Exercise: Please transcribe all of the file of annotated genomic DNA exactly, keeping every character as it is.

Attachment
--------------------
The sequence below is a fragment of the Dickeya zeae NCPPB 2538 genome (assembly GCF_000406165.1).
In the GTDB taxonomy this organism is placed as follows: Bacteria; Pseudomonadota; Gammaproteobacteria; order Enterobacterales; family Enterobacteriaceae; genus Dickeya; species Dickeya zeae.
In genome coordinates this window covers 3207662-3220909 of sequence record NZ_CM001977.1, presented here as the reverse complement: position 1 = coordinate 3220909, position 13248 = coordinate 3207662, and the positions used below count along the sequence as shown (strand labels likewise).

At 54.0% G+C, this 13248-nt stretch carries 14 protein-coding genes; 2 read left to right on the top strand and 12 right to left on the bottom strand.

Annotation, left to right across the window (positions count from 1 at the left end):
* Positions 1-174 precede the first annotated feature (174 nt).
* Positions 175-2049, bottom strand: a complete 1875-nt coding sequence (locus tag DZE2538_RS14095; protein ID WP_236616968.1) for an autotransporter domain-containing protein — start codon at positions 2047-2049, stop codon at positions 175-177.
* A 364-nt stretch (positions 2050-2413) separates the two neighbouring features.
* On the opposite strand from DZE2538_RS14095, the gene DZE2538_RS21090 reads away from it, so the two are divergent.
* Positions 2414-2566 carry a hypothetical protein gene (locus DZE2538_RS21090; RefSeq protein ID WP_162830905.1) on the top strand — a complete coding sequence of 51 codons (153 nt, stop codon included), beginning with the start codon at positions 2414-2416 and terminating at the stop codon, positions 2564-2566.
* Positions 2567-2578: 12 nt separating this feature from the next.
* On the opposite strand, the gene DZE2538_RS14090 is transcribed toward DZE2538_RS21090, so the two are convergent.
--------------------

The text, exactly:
The sequence below is a fragment of the Dickeya zeae NCPPB 2538 genome (assembly GCF_000406165.1).
In the GTDB taxonomy this organism is placed as follows: Bacteria; Pseudomonadota; Gammaproteobacteria; order Enterobacterales; family Enterobacteriaceae; genus Dickeya; species Dickeya zeae.
In genome coordinates this window covers 3207662-3220909 of sequence record NZ_CM001977.1, presented here as the reverse complement: position 1 = coordinate 3220909, position 13248 = coordinate 3207662, and the positions used below count along the sequence as shown (strand labels likewise).

At 54.0% G+C, this 13248-nt stretch carries 14 protein-coding genes; 2 read left to right on the top strand and 12 right to left on the bottom strand.

Annotation, left to right across the window (positions count from 1 at the left end):
* Positions 1-174 precede the first annotated feature (174 nt).
* Positions 175-2049, bottom strand: a complete 1875-nt coding sequence (locus tag DZE2538_RS14095; protein ID WP_236616968.1) for an autotransporter domain-containing protein — start codon at positions 2047-2049, stop codon at positions 175-177.
* A 364-nt stretch (positions 2050-2413) separates the two neighbouring features.
* On the opposite strand from DZE2538_RS14095, the gene DZE2538_RS21090 reads away from it, so the two are divergent.
* Positions 2414-2566 carry a hypothetical protein gene (locus DZE2538_RS21090; RefSeq protein ID WP_162830905.1) on the top strand — a complete coding sequence of 51 codons (153 nt, stop codon included), beginning with the start codon at positions 2414-2416 and terminating at the stop codon, positions 2564-2566.
* Positions 2567-2578: 12 nt separating this feature from the next.
* On the opposite strand, the gene DZE2538_RS14090 is transcribed toward DZE2538_RS21090, so the two are convergent.